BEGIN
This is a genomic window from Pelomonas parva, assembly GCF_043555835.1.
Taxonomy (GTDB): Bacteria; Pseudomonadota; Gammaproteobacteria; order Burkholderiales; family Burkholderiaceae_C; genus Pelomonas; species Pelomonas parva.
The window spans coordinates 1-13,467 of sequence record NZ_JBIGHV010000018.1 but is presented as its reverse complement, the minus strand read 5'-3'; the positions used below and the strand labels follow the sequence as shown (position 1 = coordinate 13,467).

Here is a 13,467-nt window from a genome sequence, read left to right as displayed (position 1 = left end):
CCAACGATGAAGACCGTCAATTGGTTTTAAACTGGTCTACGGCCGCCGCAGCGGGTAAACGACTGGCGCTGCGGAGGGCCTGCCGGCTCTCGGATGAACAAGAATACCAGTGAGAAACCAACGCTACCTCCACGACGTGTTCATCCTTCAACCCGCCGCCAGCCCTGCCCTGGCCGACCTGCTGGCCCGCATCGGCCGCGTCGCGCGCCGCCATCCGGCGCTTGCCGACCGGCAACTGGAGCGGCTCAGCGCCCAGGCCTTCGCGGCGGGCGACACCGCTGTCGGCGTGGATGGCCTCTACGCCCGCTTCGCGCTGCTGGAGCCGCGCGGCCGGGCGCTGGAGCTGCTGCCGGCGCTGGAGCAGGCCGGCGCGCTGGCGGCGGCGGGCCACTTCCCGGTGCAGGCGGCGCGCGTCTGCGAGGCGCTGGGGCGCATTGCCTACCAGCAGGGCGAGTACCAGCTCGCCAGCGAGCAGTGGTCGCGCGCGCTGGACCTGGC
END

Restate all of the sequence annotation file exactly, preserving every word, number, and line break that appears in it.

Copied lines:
This is a genomic window from Pelomonas parva, assembly GCF_043555835.1.
Taxonomy (GTDB): Bacteria; Pseudomonadota; Gammaproteobacteria; order Burkholderiales; family Burkholderiaceae_C; genus Pelomonas; species Pelomonas parva.
The window spans coordinates 1-13,467 of sequence record NZ_JBIGHV010000018.1 but is presented as its reverse complement, the minus strand read 5'-3'; the positions used below and the strand labels follow the sequence as shown (position 1 = coordinate 13,467).

Here is a 13,467-nt window from a genome sequence, read left to right as displayed (position 1 = left end):
CCAACGATGAAGACCGTCAATTGGTTTTAAACTGGTCTACGGCCGCCGCAGCGGGTAAACGACTGGCGCTGCGGAGGGCCTGCCGGCTCTCGGATGAACAAGAATACCAGTGAGAAACCAACGCTACCTCCACGACGTGTTCATCCTTCAACCCGCCGCCAGCCCTGCCCTGGCCGACCTGCTGGCCCGCATCGGCCGCGTCGCGCGCCGCCATCCGGCGCTTGCCGACCGGCAACTGGAGCGGCTCAGCGCCCAGGCCTTCGCGGCGGGCGACACCGCTGTCGGCGTGGATGGCCTCTACGCCCGCTTCGCGCTGCTGGAGCCGCGCGGCCGGGCGCTGGAGCTGCTGCCGGCGCTGGAGCAGGCCGGCGCGCTGGCGGCGGCGGGCCACTTCCCGGTGCAGGCGGCGCGCGTCTGCGAGGCGCTGGGGCGCATTGCCTACCAGCAGGGCGAGTACCAGCTCGCCAGCGAGCAGTGGTCGCGCGCGCTGGACCTGGC